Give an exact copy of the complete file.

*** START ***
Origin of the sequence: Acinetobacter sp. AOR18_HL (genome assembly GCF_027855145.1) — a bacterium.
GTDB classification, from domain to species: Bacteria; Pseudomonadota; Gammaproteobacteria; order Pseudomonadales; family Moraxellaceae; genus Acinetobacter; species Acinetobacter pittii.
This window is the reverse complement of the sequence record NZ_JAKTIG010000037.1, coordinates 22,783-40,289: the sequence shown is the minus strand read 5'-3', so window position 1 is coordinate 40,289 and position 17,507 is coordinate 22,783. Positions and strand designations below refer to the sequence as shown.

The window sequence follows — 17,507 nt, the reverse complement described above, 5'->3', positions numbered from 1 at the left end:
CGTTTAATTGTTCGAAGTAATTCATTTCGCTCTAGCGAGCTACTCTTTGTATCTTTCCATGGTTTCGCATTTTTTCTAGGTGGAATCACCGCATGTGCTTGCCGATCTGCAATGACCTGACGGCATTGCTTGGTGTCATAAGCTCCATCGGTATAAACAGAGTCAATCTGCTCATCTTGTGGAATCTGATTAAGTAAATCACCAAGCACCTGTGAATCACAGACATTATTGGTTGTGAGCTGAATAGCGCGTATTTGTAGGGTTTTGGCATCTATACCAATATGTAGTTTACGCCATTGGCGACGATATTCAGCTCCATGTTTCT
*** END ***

Origin of the sequence: Acinetobacter sp. AOR18_HL (genome assembly GCF_027855145.1) — a bacterium.
GTDB classification, from domain to species: Bacteria; Pseudomonadota; Gammaproteobacteria; order Pseudomonadales; family Moraxellaceae; genus Acinetobacter; species Acinetobacter pittii.
This window is the reverse complement of the sequence record NZ_JAKTIG010000037.1, coordinates 22,783-40,289: the sequence shown is the minus strand read 5'-3', so window position 1 is coordinate 40,289 and position 17,507 is coordinate 22,783. Positions and strand designations below refer to the sequence as shown.

The window sequence follows — 17,507 nt, the reverse complement described above, 5'->3', positions numbered from 1 at the left end:
CGTTTAATTGTTCGAAGTAATTCATTTCGCTCTAGCGAGCTACTCTTTGTATCTTTCCATGGTTTCGCATTTTTTCTAGGTGGAATCACCGCATGTGCTTGCCGATCTGCAATGACCTGACGGCATTGCTTGGTGTCATAAGCTCCATCGGTATAAACAGAGTCAATCTGCTCATCTTGTGGAATCTGATTAAGTAAATCACCAAGCACCTGTGAATCACAGACATTATTGGTTGTGAGCTGAATAGCGCGTATTTGTAGGGTTTTGGCATCTATACCAATATGTAGTTTACGCCATTGGCGACGATATTCAGCTCCATGTTTCT